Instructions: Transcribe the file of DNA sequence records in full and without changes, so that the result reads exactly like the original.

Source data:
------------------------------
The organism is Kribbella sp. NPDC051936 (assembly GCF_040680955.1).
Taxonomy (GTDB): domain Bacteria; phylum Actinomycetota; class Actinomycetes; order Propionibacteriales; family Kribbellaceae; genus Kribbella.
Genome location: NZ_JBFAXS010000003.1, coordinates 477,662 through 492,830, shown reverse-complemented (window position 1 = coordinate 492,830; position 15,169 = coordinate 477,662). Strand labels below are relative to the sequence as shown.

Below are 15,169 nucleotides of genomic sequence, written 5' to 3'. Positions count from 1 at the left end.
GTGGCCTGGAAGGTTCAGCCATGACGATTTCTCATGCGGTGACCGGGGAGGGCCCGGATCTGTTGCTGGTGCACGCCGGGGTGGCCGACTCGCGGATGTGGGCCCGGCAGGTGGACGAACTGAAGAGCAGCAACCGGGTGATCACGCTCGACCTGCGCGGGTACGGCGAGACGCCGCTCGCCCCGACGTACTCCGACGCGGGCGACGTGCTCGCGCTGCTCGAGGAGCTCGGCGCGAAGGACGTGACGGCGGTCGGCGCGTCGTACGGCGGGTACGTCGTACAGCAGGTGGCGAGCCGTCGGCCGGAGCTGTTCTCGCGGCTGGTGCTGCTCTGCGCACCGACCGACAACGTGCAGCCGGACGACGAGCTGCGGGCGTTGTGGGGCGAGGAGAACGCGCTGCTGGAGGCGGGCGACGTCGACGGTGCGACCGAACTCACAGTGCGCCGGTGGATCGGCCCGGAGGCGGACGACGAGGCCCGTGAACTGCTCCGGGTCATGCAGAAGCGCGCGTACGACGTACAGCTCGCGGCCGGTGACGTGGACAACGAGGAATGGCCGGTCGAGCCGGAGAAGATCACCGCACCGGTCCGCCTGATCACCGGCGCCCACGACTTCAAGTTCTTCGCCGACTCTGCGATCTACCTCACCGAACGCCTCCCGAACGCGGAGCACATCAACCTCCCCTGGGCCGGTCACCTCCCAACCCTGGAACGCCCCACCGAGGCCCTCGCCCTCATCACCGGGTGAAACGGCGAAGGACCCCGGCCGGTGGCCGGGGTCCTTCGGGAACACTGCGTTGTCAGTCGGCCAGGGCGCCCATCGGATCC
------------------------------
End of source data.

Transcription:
The organism is Kribbella sp. NPDC051936 (assembly GCF_040680955.1).
Taxonomy (GTDB): domain Bacteria; phylum Actinomycetota; class Actinomycetes; order Propionibacteriales; family Kribbellaceae; genus Kribbella.
Genome location: NZ_JBFAXS010000003.1, coordinates 477,662 through 492,830, shown reverse-complemented (window position 1 = coordinate 492,830; position 15,169 = coordinate 477,662). Strand labels below are relative to the sequence as shown.

Below are 15,169 nucleotides of genomic sequence, written 5' to 3'. Positions count from 1 at the left end.
GTGGCCTGGAAGGTTCAGCCATGACGATTTCTCATGCGGTGACCGGGGAGGGCCCGGATCTGTTGCTGGTGCACGCCGGGGTGGCCGACTCGCGGATGTGGGCCCGGCAGGTGGACGAACTGAAGAGCAGCAACCGGGTGATCACGCTCGACCTGCGCGGGTACGGCGAGACGCCGCTCGCCCCGACGTACTCCGACGCGGGCGACGTGCTCGCGCTGCTCGAGGAGCTCGGCGCGAAGGACGTGACGGCGGTCGGCGCGTCGTACGGCGGGTACGTCGTACAGCAGGTGGCGAGCCGTCGGCCGGAGCTGTTCTCGCGGCTGGTGCTGCTCTGCGCACCGACCGACAACGTGCAGCCGGACGACGAGCTGCGGGCGTTGTGGGGCGAGGAGAACGCGCTGCTGGAGGCGGGCGACGTCGACGGTGCGACCGAACTCACAGTGCGCCGGTGGATCGGCCCGGAGGCGGACGACGAGGCCCGTGAACTGCTCCGGGTCATGCAGAAGCGCGCGTACGACGTACAGCTCGCGGCCGGTGACGTGGACAACGAGGAATGGCCGGTCGAGCCGGAGAAGATCACCGCACCGGTCCGCCTGATCACCGGCGCCCACGACTTCAAGTTCTTCGCCGACTCTGCGATCTACCTCACCGAACGCCTCCCGAACGCGGAGCACATCAACCTCCCCTGGGCCGGTCACCTCCCAACCCTGGAACGCCCCACCGAGGCCCTCGCCCTCATCACCGGGTGAAACGGCGAAGGACCCCGGCCGGTGGCCGGGGTCCTTCGGGAACACTGCGTTGTCAGTCGGCCAGGGCGCCCATCGGATCC